Two members of the secretive Roman Catholic society Opus Dei, made famous by the blockbuster “The Da Vinci Code“, were due in a Paris court Thursday accused of subjecting a disciple to years of abuse.
The case comes after a nine-year probe and centres on a woman known as Catherine T. who says she was forced to work 14-hour days and brainwashed, resulting in charges of “undignified punishment” and illegal employment.
Catherine joined a hoteliers’ school in northeastern France in 1985, aged 14, which she later discovered was run by associates of Opus Dei, which in Latin means “Work of God” and so is often referred to simply as “The Work”.
She said she was forced to take vows and made to work as a domestic servant for virtually no pay. Opus Dei has said it was “not involved in the charges being brought” and had “nothing to be guilty about.”
Defense lawyers portray it as a case about labor law, and an Opus Dei spokeswoman says that the plaintiff chose of her own will to follow the group.
But the trial is expected to shine a spotlight on the secretive group’s practices. [...]
Thursday’s trial comes after legal complaints filed by Catherine Tissier, who was 14 when she joined the Donson hotel school in eastern France, where the religious sacraments were led by Opus Dei.
Under the guidance of what she calls a “spiritual director,” she gradually chose to follow Opus Dei’s spiritual path and began working as a “numerary assistant.”
“I was working from seven o’clock in the morning to ten o’clock in the evening every day, seven days a week. The three weeks of holidays we had were spent with Opus Dei where they thought us theology and pursued in-depth studies on the spirit of the (Opus Dei) founder,” Tissier said in an interview with The Associated Press.
She said she was getting a paycheck at the end of the month, but was asked to sign blank checks by her employers, and never saw the money.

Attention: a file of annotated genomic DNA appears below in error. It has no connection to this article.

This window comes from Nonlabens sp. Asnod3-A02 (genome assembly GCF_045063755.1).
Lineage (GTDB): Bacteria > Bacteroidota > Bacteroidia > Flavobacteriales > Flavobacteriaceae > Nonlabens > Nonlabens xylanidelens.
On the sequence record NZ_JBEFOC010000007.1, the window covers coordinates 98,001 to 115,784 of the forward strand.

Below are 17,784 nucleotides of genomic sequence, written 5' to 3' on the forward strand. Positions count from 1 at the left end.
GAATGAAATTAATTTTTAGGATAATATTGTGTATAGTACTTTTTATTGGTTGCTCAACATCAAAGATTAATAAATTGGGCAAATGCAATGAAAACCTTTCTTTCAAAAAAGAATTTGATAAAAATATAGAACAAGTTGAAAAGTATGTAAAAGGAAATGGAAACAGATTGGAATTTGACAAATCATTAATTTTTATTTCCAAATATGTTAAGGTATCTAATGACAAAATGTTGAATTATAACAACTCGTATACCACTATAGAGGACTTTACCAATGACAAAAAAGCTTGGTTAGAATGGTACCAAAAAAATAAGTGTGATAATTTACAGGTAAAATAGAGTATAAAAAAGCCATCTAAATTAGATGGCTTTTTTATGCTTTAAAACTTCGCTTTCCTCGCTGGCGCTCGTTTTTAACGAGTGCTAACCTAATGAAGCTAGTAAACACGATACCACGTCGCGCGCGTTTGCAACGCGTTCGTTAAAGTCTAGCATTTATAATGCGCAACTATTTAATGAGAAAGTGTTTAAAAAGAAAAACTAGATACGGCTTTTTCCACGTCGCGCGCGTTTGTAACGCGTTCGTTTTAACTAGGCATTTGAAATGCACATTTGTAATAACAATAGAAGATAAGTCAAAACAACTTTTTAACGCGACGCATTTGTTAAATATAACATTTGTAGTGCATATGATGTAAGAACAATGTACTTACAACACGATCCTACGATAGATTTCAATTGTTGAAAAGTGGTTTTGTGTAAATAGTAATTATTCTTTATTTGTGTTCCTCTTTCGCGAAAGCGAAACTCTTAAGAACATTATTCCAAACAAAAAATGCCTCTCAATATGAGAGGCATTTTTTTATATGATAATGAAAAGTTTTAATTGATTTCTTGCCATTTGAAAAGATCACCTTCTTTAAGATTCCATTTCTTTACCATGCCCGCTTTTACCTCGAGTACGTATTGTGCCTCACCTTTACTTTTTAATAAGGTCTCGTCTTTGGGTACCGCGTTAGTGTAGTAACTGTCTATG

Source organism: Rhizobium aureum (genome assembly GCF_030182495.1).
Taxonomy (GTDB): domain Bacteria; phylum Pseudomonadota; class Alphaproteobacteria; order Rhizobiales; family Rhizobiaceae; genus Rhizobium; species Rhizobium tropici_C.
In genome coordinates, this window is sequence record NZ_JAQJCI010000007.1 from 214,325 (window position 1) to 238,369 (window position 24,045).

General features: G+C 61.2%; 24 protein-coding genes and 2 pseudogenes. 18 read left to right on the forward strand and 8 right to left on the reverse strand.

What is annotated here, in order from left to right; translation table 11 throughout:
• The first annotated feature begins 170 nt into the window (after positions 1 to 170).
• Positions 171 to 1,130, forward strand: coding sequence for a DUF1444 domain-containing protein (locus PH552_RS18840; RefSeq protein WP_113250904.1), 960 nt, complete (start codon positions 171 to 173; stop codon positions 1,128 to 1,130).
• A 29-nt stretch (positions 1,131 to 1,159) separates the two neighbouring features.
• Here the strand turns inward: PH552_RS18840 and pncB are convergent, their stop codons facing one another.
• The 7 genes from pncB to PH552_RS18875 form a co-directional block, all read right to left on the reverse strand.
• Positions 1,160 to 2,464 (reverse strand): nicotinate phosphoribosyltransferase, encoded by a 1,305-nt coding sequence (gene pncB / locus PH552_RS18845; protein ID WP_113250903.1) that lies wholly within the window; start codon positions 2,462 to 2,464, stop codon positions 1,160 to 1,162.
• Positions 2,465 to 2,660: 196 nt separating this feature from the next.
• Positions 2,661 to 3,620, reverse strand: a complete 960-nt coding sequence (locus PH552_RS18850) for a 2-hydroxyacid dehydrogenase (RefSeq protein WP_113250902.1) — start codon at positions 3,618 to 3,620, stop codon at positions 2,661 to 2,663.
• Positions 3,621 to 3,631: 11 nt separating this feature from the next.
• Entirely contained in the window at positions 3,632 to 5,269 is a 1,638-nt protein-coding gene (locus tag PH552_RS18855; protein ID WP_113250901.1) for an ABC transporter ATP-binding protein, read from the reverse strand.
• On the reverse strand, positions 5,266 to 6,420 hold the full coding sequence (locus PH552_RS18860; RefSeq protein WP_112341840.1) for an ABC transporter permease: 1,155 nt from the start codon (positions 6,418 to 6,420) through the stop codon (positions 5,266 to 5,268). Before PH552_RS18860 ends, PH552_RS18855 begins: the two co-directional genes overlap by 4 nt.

She described being encouraged to keep her parents at bay, and being diagnosed with depression. A doctor, whom she said was an Opus Dei follower, put her on medication.
“I wasn’t able to eat by myself, I couldn’t even wash by myself, my head was hard to keep straight. Regardless of that, I still had the same workload in the Donson school,” she said.
At age 29, she weighed just 39 kilograms (86 pounds). During a weekend visit to her parents’ home, they took her to see their family practitioner, who said she shouldn’t go back. [...]
She first filed a lawsuit in 2001 accusing Opus Dei of “mental manipulation.” Those charged were later dismissed.
After a decade of investigation, two Opus Dei followers and the association that employed her are going on trial on charges of “clandestine work” and “remuneration contrary to dignity.”
“This isn’t a crusade against Opus Dei, that’s not what’s at stake,” her lawyer Rodolphe Bosselut said. His client wants compensation and for Opus Dei to “review the status of the numerary assistant,” he said, describing the job as “dysfunctional.”
The Rome-based society with 90,000 members around the world has denied it ran the catering school.
It said in a statement: ‘We are not involved in the charges being brought and have nothing to be guilty about.’
The University and Technical Culture Association has also denied it is run by the Catholic sect and said it had nothing more than a ‘cultural link’ with Opus Dei.
It insists Ms Tessier was ‘taught catering skills’ and sent out to work in catering establishments as part of her training.
ACUT lawyer Thierry Laugier added: ‘There is nothing to this case. The girl was there voluntarily and paid according to the work she did.’
The woman is now suing Opus Dei for damages in the country’s first ever trial directly targeting the organisation, which claims not to be secretive but refuses to ever give names of its members.